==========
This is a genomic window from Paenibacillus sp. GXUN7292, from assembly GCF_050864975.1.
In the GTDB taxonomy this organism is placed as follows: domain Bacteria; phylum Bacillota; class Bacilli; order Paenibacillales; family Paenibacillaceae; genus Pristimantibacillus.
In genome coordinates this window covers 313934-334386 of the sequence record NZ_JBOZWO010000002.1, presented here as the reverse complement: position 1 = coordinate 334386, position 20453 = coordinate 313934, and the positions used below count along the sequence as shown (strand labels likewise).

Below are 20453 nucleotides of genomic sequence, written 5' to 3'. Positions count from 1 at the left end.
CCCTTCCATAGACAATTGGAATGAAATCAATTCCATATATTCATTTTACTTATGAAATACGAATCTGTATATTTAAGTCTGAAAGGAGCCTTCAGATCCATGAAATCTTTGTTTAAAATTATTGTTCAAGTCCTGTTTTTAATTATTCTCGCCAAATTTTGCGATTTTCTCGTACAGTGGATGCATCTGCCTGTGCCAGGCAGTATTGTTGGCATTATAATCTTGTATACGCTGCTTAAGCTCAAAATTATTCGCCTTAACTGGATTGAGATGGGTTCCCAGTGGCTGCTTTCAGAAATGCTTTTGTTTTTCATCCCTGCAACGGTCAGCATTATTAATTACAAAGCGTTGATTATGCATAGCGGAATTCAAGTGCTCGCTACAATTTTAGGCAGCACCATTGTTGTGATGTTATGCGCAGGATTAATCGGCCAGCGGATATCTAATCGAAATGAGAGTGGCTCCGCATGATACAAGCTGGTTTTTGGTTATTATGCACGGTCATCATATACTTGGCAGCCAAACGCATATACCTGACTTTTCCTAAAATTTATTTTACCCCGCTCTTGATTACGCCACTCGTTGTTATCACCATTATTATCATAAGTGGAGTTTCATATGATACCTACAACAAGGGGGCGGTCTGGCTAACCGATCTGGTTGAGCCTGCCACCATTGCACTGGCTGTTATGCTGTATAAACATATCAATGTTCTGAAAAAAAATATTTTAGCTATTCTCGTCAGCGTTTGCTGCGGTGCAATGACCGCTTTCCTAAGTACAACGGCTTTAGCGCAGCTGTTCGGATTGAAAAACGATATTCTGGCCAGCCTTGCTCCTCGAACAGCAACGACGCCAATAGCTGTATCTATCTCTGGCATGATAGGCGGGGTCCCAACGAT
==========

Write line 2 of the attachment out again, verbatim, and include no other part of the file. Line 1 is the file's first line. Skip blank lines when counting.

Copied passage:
In the GTDB taxonomy this organism is placed as follows: domain Bacteria; phylum Bacillota; class Bacilli; order Paenibacillales; family Paenibacillaceae; genus Pristimantibacillus.